While he admits some of the above might not warrant the "extra" treatment, he still wants a fair chance for most aspects of his hard work to be duely appreciated by his boss. Like in my other question earlier this is an American boss based in the US. So very little of the above had ever been exposed to direct, first hand attention of the boss as they work at different sites on different hours.

So how should he go about this in a more formal or effective manner? By presenting a self performance review highlighting all his efforts in plain light or is there a more delicate way? And how should he best interpret the responses of his boss? He seemed to have already made a few informal, casual attempts to get the message across in plain, unadorned language during past teleconfs but only managed to draw insipid words of encouragement and approval, towards which he couldn't help but feel skeptical whether they were heart felt as there were no concrete actions that followed (awards, raise etc.).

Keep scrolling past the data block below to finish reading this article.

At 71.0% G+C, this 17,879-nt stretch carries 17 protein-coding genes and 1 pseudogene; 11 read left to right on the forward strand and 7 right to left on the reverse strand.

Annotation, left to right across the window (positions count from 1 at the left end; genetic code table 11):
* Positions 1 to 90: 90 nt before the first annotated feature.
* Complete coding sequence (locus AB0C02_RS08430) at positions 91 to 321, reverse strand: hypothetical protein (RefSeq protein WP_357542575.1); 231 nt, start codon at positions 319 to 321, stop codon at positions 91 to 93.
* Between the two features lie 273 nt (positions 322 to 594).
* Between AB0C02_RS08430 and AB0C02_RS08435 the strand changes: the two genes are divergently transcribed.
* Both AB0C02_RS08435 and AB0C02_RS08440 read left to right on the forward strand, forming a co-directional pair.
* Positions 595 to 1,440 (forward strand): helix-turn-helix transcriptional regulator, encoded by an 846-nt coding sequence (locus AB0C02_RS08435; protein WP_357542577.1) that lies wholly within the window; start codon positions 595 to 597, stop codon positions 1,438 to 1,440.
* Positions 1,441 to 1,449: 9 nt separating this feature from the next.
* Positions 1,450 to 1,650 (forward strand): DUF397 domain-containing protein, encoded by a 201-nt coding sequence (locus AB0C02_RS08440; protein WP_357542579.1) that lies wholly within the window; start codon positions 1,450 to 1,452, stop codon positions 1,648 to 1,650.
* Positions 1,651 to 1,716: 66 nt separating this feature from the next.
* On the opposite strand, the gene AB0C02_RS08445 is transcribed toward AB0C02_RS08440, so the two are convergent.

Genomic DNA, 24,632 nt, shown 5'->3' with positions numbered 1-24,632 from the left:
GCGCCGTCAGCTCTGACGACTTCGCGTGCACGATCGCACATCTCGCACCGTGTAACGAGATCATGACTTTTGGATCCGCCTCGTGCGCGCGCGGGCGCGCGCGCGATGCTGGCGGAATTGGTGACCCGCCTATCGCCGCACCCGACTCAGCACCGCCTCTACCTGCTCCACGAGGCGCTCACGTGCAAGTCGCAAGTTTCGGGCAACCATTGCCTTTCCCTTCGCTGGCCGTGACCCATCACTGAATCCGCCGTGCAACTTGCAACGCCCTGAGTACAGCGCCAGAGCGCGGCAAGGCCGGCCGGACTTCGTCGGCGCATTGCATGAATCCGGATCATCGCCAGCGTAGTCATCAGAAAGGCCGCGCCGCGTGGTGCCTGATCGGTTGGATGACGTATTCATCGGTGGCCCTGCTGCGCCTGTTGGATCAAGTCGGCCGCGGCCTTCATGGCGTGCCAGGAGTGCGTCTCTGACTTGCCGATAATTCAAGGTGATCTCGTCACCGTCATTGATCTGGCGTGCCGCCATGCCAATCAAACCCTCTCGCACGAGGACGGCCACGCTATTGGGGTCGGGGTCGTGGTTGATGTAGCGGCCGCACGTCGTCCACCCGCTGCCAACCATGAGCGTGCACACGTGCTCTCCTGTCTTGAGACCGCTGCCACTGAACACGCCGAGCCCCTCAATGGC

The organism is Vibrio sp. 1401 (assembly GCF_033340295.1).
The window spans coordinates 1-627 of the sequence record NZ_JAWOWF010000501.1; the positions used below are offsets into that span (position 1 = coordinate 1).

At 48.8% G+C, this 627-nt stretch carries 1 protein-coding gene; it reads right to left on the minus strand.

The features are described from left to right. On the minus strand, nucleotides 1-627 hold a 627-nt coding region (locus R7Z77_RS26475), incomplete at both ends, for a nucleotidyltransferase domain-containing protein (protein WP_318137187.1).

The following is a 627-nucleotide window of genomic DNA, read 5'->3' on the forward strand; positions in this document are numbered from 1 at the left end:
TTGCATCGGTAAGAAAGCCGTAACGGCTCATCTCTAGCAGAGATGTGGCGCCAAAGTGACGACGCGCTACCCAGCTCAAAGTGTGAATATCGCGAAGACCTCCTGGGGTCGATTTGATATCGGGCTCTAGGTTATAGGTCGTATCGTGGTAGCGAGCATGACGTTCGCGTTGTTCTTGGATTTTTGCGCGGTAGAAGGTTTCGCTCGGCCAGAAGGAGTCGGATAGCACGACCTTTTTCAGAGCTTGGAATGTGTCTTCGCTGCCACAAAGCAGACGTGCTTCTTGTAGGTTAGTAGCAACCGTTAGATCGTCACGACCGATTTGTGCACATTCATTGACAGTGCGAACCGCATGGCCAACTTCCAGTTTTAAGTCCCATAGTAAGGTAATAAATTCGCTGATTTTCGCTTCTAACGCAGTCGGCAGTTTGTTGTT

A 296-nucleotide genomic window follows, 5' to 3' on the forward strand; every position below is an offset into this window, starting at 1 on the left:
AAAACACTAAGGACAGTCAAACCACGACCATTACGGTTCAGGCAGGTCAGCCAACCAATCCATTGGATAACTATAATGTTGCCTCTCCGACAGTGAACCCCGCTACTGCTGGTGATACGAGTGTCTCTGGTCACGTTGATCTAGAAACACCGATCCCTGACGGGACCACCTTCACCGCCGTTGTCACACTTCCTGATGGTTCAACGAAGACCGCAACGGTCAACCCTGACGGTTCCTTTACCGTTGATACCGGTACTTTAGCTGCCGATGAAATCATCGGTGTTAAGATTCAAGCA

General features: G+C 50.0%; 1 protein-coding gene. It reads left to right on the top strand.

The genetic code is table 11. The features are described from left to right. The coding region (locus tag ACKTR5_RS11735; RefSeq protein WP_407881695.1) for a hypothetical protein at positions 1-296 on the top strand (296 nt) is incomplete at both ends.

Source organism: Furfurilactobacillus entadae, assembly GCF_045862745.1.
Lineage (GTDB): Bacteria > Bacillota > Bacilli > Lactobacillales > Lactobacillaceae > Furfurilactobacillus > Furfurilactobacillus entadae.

closed as too broad by IDrinkandIKnowThings, Chris E, gnat, mcknz, Masked Man Jan 18 '17 at 5:45

Please edit the question to limit it to a specific problem with enough detail to identify an adequate answer. Avoid asking multiple distinct questions at once. See the How to Ask page for help clarifying this question. If this question can be reworded to fit the rules in the help center, please edit the question.

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    Some of your questions, like, "How should he best interpret the responses of his boss", are impossible to answer in their current state. Only the part about whether or not doing for a stricto sensu performance review seems answerable at the moment. – Thalantas Jan 17 '17 at 15:15